HTTPs with Ingress controller, cert-manager and DuckDNS (in AKS/Kubernetes)

Pre-requisites and versions:

- AKS cluster version: 1.21.7
- Helm 3
- Ingress-controller nginx chart version 4.0.16
- Ingress-controller nginx app version 1.1.1
- cert-manager version 1.2.0
- cert-manager DuckDNS webhook version 1.2.2

(1) Add ingress-controller Helm repo

helm repo add ingress-nginx https://kubernetes.github.io/ingress-nginx

(2) Update repository

helm repo update

(3) Install ingress-controller with Helm

With this command we will be installing the latest version from the repository.

helm install nginx-ingress ingress-nginx/ingress-nginx — namespace ingress — create-namespace

(4) Verify the pods are running fine in our cluster

kubectl get pods -n ingress
NAME            READY        STATUS      RESTARTS        AGE
nginx-ingress-ingress-nginx-controller-74fb55cbd5-hjvr9 1/1 Running 0 41m

(5) We need to verify our ingress-controller has a public IP assigned

kubectl get svc -n ingress
NAME TYPE CLUSTER-IP EXTERNAL-IP PORT(S) AGE
nginx-ingress-ingress-nginx-controller LoadBalancer 10.0.33.214 20.190.211.14 80:32321/TCP,443:30646/TCP 38m

(6) Deploy a test application

Now we will be deploying a testing application that will be running inside a pod with a service that we will use to access the pods. This might feel a bit overkill as we have only a single pod and having a service for a single pod seems a lot but keep in mind that pods can be rescheduled at any given moment and they can even change their IPs while a service doesnt, so reaching our pods using a service is the best (and the desired) option. This also scales better as if we have more pods we will still use the same service to reach them and the service will load balance between them.

yaml
apiVersion: apps/v1
kind: Deployment
metadata:
name: echo-app
namespace: default
spec:
selector:
matchLabels:
app: echo-app
replicas: 2
template:
metadata:
labels:
app: echo-app
spec:
containers:
— name: echo-app
image: hashicorp/http-echo
args:
— “-text=Test 123!”
ports:
— containerPort: 5678

(7) Deploy our service

apiVersion: v1
kind: Service
metadata:
name: echo-svc
namespace: default
spec:
ports:
— port: 80
targetPort: 5678
selector:
app: echo-app

(8) Let’s deploy an ingress resource

Now we need to deploy an ingress resource, this will tell our ingress controller how to manage the traffic that will be arriving to the public IP of the ingress controller (the one from the step 5), basically we are telling it to forward the traffic from the “/” path to the service of our application.

apiVersion: networking.k8s.io/v1
kind: Ingress
metadata:
name: ingress-echo
namespace: ingress
annotations:
kubernetes.io/ingress.class: nginx
nginx.ingress.kubernetes.io/ssl-redirect: “false”
nginx.ingress.kubernetes.io/use-regex: “true”
nginx.ingress.kubernetes.io/rewrite-target: /$1
spec:
rules:
— http:
paths:
— path: /(.*)
pathType: Prefix
backend:
service:
name: echo-svc
port:
number: 80

(9) Let’s test it all together

To test this we will be accessing the ingress using the public IP that we got in step 5:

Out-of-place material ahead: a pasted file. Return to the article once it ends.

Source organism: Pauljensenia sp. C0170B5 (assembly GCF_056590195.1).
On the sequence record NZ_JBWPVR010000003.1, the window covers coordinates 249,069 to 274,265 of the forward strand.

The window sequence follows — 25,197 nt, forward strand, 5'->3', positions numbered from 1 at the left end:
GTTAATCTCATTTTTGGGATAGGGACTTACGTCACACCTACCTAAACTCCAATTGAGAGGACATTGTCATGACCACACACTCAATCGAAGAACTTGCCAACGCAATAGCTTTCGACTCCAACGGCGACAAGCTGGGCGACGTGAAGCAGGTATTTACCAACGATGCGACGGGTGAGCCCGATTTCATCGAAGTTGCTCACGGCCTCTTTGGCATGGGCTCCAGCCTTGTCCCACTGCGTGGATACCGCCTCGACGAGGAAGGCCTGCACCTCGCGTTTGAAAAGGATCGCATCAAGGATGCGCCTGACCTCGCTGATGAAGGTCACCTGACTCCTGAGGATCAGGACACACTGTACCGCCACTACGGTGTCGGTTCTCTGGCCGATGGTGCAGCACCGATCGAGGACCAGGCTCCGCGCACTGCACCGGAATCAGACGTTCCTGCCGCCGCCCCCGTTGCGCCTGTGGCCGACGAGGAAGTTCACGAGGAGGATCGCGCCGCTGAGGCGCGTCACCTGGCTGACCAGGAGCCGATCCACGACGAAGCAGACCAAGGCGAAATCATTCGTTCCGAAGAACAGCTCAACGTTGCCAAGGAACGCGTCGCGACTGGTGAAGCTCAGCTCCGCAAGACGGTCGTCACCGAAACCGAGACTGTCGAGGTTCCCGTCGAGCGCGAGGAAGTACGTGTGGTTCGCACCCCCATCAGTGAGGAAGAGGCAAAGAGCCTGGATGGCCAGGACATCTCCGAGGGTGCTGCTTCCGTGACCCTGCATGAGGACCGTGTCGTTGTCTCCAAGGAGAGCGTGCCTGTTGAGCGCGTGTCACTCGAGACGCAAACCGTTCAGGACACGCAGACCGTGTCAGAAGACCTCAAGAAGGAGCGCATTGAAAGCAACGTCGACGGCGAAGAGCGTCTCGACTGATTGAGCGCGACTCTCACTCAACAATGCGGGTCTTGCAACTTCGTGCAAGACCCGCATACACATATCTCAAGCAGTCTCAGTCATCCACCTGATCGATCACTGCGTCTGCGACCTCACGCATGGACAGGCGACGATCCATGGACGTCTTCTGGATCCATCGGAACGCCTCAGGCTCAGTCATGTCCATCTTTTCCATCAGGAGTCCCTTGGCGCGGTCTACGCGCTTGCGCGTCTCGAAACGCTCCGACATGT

Adding certificates with cert-manager for duckDNS

So far all is good, the only (small :) ) detail is that our ingress has an IP and not a domain/subdomain which is a bit hard for humans to remember and our traffic is all going unencrypted over http, we don’t have any security (yet).
We will be adding cert-manager to generate TLS certificates for us in our DuckDNS subdomain, cert-manager not only allows us to get certificates, it also rotate them when they are about to expire (and we can configure how ofter we want to expire/rotate them).

(10) Let’s install cert-manager

helm install cert-manager jetstack/cert-manager — namespace cert-manager — version v1.2.0 — set ‘extraArgs={ — dns01-recursive-nameservers=8.8.8.8:53\,1.1.1.1:53}’ — create-namespace — set installCRDs=true
kubectl get pods -n cert-manager
NAME READY STATUS RESTARTS AGE
cert-manager-6c9b44dd95–59b6n 1/1 Running 0 47m
cert-manager-cainjector-74459fcc56–6dfn8 1/1 Running 0 47m
cert-manager-webhook-c45b7ff-hrcnx 1/1 Running 0 47m

(11) Do you need a domain for free? DuckDNS to the rescue!

With all this in place we are ready to request a TLS certificate for our site/application, but first we need to own a domain or a subdomain to point to our public IP (step 5) so we can reach our pods/service using a name instead of an IP.
Another very important point to note is that cert-manager will only provide certificates if we can proove we own the domain/subdomain (this is to avoid the possibility of anyone requesting a certificate for a well known domain like google.com), to do this it has two methods `http-01` and `dns-01`, we will focus this time in `dns-01` which basically works like this: cert-manager requests us to provide credentials to access the domain/subdomain (in DuckDNS this is a token), with that cert-manager will generate a random string and make a TXT record in the domain provider with the value of the random string generated, will wait a moment and will use public DNSs to query that TXT record, if cert-manager finds the TXT record with the correct value it means we own that domain/subdomain and then will remove the TXT record and generate a certificate for us for that domain/subdomain. This will end with a secret in our K8s/AKS cluster containing the certificate and the key for that domain/subdomain, that secret is the one we will tell ingress-controller to use to validate the https traffic reaching our ingress.